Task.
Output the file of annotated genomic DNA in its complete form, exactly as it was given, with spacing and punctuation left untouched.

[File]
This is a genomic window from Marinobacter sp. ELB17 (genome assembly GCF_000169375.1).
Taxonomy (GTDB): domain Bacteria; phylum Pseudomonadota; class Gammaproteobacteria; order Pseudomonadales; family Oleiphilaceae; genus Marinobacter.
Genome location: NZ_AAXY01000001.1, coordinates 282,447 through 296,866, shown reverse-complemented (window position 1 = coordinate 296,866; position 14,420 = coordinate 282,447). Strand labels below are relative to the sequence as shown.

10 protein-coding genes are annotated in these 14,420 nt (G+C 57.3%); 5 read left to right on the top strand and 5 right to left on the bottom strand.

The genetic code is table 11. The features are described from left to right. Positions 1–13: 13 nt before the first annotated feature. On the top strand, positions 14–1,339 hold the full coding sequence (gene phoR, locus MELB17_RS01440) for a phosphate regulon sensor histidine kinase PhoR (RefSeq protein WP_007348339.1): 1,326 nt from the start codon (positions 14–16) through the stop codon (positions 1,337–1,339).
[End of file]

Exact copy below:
This is a genomic window from Marinobacter sp. ELB17 (genome assembly GCF_000169375.1).
Taxonomy (GTDB): domain Bacteria; phylum Pseudomonadota; class Gammaproteobacteria; order Pseudomonadales; family Oleiphilaceae; genus Marinobacter.
Genome location: NZ_AAXY01000001.1, coordinates 282,447 through 296,866, shown reverse-complemented (window position 1 = coordinate 296,866; position 14,420 = coordinate 282,447). Strand labels below are relative to the sequence as shown.

10 protein-coding genes are annotated in these 14,420 nt (G+C 57.3%); 5 read left to right on the top strand and 5 right to left on the bottom strand.

The genetic code is table 11. The features are described from left to right. Positions 1–13: 13 nt before the first annotated feature. On the top strand, positions 14–1,339 hold the full coding sequence (gene phoR, locus MELB17_RS01440) for a phosphate regulon sensor histidine kinase PhoR (RefSeq protein WP_007348339.1): 1,326 nt from the start codon (positions 14–16) through the stop codon (positions 1,337–1,339).